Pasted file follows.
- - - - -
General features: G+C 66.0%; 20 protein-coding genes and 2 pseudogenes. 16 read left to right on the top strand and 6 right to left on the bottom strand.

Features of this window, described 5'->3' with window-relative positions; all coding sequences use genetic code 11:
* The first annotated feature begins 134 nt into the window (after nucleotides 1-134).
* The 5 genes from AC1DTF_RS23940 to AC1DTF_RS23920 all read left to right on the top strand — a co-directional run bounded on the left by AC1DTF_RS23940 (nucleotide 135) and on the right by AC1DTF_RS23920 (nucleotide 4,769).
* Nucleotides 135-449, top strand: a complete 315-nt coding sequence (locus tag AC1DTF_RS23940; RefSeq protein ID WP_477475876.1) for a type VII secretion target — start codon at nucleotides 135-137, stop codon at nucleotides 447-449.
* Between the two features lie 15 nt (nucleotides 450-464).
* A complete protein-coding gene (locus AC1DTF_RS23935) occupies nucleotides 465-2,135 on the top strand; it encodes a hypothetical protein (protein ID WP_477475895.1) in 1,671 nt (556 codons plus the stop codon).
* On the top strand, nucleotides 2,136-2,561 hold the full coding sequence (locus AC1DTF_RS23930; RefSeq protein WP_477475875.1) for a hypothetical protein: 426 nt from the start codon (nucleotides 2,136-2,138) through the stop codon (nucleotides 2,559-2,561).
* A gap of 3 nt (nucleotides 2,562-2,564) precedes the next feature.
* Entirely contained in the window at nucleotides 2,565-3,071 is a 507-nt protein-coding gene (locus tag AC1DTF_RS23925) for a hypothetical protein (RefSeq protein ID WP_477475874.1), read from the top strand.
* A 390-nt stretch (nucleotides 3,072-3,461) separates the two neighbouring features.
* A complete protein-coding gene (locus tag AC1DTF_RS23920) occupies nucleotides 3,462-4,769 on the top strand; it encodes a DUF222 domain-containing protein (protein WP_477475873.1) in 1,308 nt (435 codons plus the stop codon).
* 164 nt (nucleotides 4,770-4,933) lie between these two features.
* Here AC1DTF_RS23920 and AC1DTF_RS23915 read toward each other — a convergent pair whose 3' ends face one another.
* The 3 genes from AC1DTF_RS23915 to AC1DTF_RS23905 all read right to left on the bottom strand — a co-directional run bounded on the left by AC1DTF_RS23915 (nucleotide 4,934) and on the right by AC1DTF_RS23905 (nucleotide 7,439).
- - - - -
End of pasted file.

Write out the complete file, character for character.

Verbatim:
General features: G+C 66.0%; 20 protein-coding genes and 2 pseudogenes. 16 read left to right on the top strand and 6 right to left on the bottom strand.

Features of this window, described 5'->3' with window-relative positions; all coding sequences use genetic code 11:
* The first annotated feature begins 134 nt into the window (after nucleotides 1-134).
* The 5 genes from AC1DTF_RS23940 to AC1DTF_RS23920 all read left to right on the top strand — a co-directional run bounded on the left by AC1DTF_RS23940 (nucleotide 135) and on the right by AC1DTF_RS23920 (nucleotide 4,769).
* Nucleotides 135-449, top strand: a complete 315-nt coding sequence (locus tag AC1DTF_RS23940; RefSeq protein ID WP_477475876.1) for a type VII secretion target — start codon at nucleotides 135-137, stop codon at nucleotides 447-449.
* Between the two features lie 15 nt (nucleotides 450-464).
* A complete protein-coding gene (locus AC1DTF_RS23935) occupies nucleotides 465-2,135 on the top strand; it encodes a hypothetical protein (protein ID WP_477475895.1) in 1,671 nt (556 codons plus the stop codon).
* On the top strand, nucleotides 2,136-2,561 hold the full coding sequence (locus AC1DTF_RS23930; RefSeq protein WP_477475875.1) for a hypothetical protein: 426 nt from the start codon (nucleotides 2,136-2,138) through the stop codon (nucleotides 2,559-2,561).
* A gap of 3 nt (nucleotides 2,562-2,564) precedes the next feature.
* Entirely contained in the window at nucleotides 2,565-3,071 is a 507-nt protein-coding gene (locus tag AC1DTF_RS23925) for a hypothetical protein (RefSeq protein ID WP_477475874.1), read from the top strand.
* A 390-nt stretch (nucleotides 3,072-3,461) separates the two neighbouring features.
* A complete protein-coding gene (locus tag AC1DTF_RS23920) occupies nucleotides 3,462-4,769 on the top strand; it encodes a DUF222 domain-containing protein (protein WP_477475873.1) in 1,308 nt (435 codons plus the stop codon).
* 164 nt (nucleotides 4,770-4,933) lie between these two features.
* Here AC1DTF_RS23920 and AC1DTF_RS23915 read toward each other — a convergent pair whose 3' ends face one another.
* The 3 genes from AC1DTF_RS23915 to AC1DTF_RS23905 all read right to left on the bottom strand — a co-directional run bounded on the left by AC1DTF_RS23915 (nucleotide 4,934) and on the right by AC1DTF_RS23905 (nucleotide 7,439).